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Society, Politics & Law

Straight talking collides with cyclical preferences

Updated Tuesday 2nd January 2018

Alan Shipman wonders if an 18th Century French aristocrat foresaw a twist in the Brexit vote that will trip up UK negotiators.

The pro-EU march from Hyde Park to Westminster in London on March 25, 2017 Creative commons image Icon Ilovetheeu under CC-BY licence under Creative Commons BY-SA 4.0 license The pro-EU march from Hyde Park to Westminster in London on March 25, 2017

One of the few things economists agree on is that preferences should not be ‘cyclical’. If I prefer option A to B, and B to C, I should logically also prefer A to C. If I don’t, someone who trades in A, B and C would soon have all my money. And if lots of others share my inconsistency, a market-based system won’t be as economically efficient or socially just as the theories suggest.

Yet sometimes in practice, cyclical preference seems perfectly rational. When choosing among election candidates, I might prefer Gottabee Wright to Hardy Lefte, and think both of them more worthwhile than third candidate Strickland Centre. But if confronted with the binary choices, I prefer Wright over Centre and Centre over Lefte.

Or, when choosing an exhibition match opponent for my snooker playing cousin, I may prefer Joe Perry (a middle-ranking professional) over the unknown Harry Cueless (because beating Perry is possible on a bad day and would be much more impressive), and Harry Cueless over Ronnie O’Sullivan (against whom my cousin would have little chance). But forced to choose between Joe and Ronnie, I go for Ronnie, because a victory over either is unlikely and one over Ronnie would get bigger headlines – even though, to stay non-cyclical, I should be choosing Joe.

Forget bent bananas, here’s the straight loop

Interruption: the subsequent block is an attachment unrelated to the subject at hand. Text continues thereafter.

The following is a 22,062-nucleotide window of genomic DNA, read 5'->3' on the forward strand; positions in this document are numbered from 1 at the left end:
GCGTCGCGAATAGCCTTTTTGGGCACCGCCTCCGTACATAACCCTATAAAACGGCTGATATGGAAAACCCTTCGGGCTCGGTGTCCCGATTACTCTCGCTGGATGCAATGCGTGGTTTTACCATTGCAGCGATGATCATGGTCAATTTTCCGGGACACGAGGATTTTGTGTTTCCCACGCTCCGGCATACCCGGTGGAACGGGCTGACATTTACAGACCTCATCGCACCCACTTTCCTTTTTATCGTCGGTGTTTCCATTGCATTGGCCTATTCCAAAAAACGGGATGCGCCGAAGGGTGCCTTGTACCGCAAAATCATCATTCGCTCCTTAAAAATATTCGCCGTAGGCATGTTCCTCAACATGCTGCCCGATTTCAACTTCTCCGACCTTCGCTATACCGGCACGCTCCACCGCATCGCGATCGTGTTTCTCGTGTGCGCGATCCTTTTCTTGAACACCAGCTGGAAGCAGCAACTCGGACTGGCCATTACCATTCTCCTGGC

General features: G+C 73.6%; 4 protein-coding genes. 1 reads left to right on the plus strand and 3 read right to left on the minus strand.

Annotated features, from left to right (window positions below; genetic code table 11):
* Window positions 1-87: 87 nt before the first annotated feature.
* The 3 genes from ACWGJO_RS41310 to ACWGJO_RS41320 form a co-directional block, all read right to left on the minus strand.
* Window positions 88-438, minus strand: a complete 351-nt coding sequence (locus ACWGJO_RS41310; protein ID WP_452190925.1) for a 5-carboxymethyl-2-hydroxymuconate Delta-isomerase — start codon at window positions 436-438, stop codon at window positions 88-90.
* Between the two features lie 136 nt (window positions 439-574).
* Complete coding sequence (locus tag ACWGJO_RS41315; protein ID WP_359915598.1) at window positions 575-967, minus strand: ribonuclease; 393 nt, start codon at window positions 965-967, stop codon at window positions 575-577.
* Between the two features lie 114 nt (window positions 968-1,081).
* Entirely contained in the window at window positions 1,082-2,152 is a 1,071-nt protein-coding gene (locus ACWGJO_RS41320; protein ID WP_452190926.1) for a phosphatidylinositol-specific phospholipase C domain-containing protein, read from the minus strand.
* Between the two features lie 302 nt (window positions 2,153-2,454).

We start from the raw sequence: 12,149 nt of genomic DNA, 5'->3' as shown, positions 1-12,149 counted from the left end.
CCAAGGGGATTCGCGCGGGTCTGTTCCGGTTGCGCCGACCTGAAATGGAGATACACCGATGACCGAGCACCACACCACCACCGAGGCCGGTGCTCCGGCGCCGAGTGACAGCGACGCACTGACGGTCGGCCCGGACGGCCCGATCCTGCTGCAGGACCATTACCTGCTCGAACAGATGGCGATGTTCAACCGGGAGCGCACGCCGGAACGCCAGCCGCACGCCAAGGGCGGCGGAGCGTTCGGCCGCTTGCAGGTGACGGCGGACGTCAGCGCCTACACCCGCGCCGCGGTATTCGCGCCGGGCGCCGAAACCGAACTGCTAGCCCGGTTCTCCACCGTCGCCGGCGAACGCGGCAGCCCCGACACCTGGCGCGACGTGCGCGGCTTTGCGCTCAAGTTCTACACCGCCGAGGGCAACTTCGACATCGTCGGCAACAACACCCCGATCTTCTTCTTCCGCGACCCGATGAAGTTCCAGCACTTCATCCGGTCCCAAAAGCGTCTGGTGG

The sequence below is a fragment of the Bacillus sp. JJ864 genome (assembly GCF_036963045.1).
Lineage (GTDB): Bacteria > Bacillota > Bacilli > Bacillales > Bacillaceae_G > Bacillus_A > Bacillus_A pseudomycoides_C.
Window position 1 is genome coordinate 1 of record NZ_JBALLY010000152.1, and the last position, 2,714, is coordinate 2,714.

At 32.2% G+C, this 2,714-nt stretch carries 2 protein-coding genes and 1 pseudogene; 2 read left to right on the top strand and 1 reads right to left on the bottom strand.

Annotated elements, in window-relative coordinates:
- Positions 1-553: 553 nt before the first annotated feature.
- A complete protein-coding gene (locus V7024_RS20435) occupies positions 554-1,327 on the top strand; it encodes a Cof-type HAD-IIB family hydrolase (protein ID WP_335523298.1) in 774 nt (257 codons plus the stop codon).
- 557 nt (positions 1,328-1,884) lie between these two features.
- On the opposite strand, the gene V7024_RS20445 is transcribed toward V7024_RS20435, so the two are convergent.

Cyclical preference emerges more readily when more than one person is involved in the choice. The 18th Century philosopher, Condorcet, showed the paradox that can arise when three voters make binary choices among three candidates. Suppose voter A, a convinced conservative, prefers Wright to Centre and Centre to Lefte. Voter B, a socially conscious liberal, prefers Centre to Lefte and Lefte to Wright. Voter C, who likes radicalism in all its forms, prefers Lefte to Wright and Wright to Centre.

If Wright and Lefte stand for election, B and C both vote for Lefte, and Wright (preferred only by A) is eliminated). If Lefte and Centre are the candidates, A and B both vote for Centre, eliminating Lefte (who is preferred only by C). But if the contest is between Wright and Centre, Wright gets the votes both of A and C, eliminating Centre.

We could try to resolve these inconsistent results by staging a second-round runoff between the two candidates who get two votes in the first two contests. But all three candidates could emerge as the winner, depending on which choices are offered first. Condorcet’s demonstration of cyclicity in some voting patterns reappears in the contemporary Arrow Impossibility Theorem, which shows that it may be impossible to combine individual preferences into a coherent collective preference without violating one of three rules that all seem self-evidently fair. 

The referendum cycle

Why does any of this matter now, when Brits have had a national vote each year since 2015 and are at risk of election fatigue? Because, it seems, those who voted for Brexit on 23 June 2016 may have been expressing a cyclical preference – one now propelling career-threatening pirouettes among the politicians trying to fulfil their wish.

It seems that for most of the 17.4m who voted to leave the EU, Brexit must guarantee that the UK can negotiate its own trade treaties (which means leaving the customs union) and exert more control over immigration (which means leaving the single market). In short, a Hard Brexit was what they asked for, as Theresa May acknowledged in her hard-line cabinet statement in August 2016. Given a choice between Hard and Soft versions, most voters want Hard. Given a choice between Hard and Remain, they obviously also want Hard.